Salt Tolerant Plants for North Florida
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Gardening near the coast can present some unique challenges for a home owner. Although soil and water containing excessive salt can occur even inland due to overapplication of fertilizers, dry periods which don’t allow leaching of salts, and poor quality irrigation water, it is an even bigger hazard on the coast. Here, sea spray can cover foliage and soil even a few miles from the ocean, and salt water can intrude into ground water and wells. Most soils in Duval County test at less than 2 dS/m, a measure of salinity which is in the range of healthy plant growth. But local variation can occur, especially near the coast and in poorly draining sites, with soil salinity over 16 dS/m in some areas!
Salts in the soil or irrigation prevent water from being properly taken up by roots. Plants may wilt even though the volume of water should be sufficient. With greater salinity, salts may pass into the root, leading to toxicity in the plant. Observable salt stress symptoms due to salinity ranges from stunted growth and reduced yields, leaf burn (chlorosis) or needle tip browning and necrosis, to eventual death of the entire plant. Damage from saline soils are evident more slowly than from salt spray, and salt in the soil causes burn on leaf margins whereas salt landing on foliage creates burns throughout the leaf. But these symptoms can resemble symptoms from many other factors including disease, drought and chemical misuse. Testing your soil and irrigation water will reveal issues with salinity and help you diagnose and correct plant problems. These tests can be run by the UF/IFAS Analytical Services Laboratory. Contact them at (352) 392-1950 Ext. 221, email firstname.lastname@example.org, or use their website soilslab.ifas.ufl.edu. Form SL133 is used for irrigation and well water, and includes testing for sodium (Na) and chloride (Cl) levels (the two salts which cause the most plant damage) and electrical conductivity (total salinity level). Use Form SL135 for an analysis of soil salinity.
To put into perspective the results of your tests, here are some common values:
The salinity of rainwater is less than 20 ppm (parts per million, also equal to mg/L as listed by some labs).
The salinity of fresh water is less than 1000 ppm.
The salinity of ocean water is 35,000 ppm.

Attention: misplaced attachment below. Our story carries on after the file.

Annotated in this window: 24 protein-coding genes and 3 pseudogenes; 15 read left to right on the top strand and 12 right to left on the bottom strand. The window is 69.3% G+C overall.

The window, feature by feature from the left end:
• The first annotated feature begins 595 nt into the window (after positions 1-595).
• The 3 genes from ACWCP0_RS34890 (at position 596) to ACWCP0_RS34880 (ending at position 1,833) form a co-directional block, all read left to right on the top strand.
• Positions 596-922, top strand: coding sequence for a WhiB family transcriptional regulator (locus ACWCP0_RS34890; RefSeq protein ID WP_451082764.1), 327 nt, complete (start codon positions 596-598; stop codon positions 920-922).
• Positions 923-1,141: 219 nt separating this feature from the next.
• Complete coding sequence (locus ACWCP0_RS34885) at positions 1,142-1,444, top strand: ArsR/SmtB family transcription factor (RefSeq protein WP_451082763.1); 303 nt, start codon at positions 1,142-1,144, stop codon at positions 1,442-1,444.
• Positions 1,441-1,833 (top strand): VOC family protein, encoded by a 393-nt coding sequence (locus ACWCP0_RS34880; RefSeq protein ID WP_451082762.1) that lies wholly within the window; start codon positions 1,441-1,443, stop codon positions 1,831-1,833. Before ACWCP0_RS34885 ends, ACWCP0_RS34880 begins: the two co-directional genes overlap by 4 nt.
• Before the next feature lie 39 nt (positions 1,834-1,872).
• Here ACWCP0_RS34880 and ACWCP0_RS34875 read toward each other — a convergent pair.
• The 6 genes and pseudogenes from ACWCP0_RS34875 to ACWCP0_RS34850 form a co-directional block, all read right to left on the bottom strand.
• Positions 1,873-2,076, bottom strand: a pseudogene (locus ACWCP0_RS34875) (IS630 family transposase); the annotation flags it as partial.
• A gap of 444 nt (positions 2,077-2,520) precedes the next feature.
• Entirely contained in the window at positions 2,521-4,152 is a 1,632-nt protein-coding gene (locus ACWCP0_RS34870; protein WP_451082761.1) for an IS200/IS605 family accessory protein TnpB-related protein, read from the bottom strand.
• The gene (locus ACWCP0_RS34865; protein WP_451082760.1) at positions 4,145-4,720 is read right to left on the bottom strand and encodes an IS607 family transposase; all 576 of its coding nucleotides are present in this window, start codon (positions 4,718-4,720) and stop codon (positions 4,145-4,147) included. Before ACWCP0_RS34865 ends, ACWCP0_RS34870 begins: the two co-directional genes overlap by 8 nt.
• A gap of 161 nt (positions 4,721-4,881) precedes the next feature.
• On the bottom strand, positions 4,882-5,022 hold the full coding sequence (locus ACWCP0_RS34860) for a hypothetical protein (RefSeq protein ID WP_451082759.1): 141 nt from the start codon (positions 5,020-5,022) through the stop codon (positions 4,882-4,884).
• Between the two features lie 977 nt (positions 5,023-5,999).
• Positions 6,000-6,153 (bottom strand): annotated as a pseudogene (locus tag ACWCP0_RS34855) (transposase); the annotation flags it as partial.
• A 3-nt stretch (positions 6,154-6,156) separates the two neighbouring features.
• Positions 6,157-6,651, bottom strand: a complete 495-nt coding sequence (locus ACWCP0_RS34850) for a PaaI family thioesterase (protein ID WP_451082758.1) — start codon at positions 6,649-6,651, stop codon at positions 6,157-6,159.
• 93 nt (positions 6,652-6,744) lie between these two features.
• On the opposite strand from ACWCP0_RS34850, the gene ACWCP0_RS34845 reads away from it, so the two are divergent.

Soil salinity is considered low if it measures 1-1000 ppm and moderate if 1000-2000 ppm. Most plants suffer injury if salinity is greater than 2000 ppm (3 dS/m), with sodium concentration greater than 70 ppm in the water and 230 ppm in the soil. Chloride levels need to remain below 350 ppm in water and 250 ppm in soil.
Conditions on the beach can involve soil salinity measures of 8-10 dS/m (5600-7000 ppm) or greater, and spray with 600 ppm sodium and 900 ppm of chloride.
If your tests reveal excessive salinity, there are several ways to alleviate it. The soil can be aerated and amended to improve drainage, leached to flush out salts from the root zone, and mulched to prevent evaporation and a build-up of salts. Fertilize only when a soil test determines you need it. Since most plants are more sensitive to salt spray than saline soils, use of drip or ground surface application of irrigation would be better than sprinklers. Plants can be washed off with fresh water after a storm. Finally, plants tolerant of salt conditions can be planted.
Even knowing the above values it can be difficult to relate test results to determine the exact plants that will thrive in your situation. Most references use an intuitive definition of salt tolerance based on whether a plant can withstand conditions within a certain proximity to the ocean. Although they are only descriptive, there is much consistency in the use of the definitions. Zone 1 plants (Tolerant or Highly Tolerant) should survive an exposed beach location with salt spray as occurs along dunes and immediately adjacent to the oceanfront. Zone 2 plants (Moderately Tolerant) tolerate some salt spray but grow best when protected by other plants, structures or dunes. Zone 3 plants (Slightly or Not Tolerant) should be protected and grown well back from exposed areas.
Recent studies have begun to determine the salt tolerance of plant species based on their reaction to levels of salinity in their irrigation water, soil and foliar spray. But because salt tolerance appears to be influenced by a variety of factors including soil pH, soil type, soil permeability, irrigation protocol, climate, plant age and the intensity of other stressors on the plant, the original method of observation and description is still valuable. The following list of salt tolerant plants for North Florida is a synthesis of approximately 20 reliable sources for the coastal southeast. Ratings of High/Mod, for example, mean that some rated the plant as highly tolerant and others as only moderately tolerant. Rockaway Garden Center’s plant signs have icons identifying which plants are salt tolerant, but on signs we only include the more highly tolerant plants.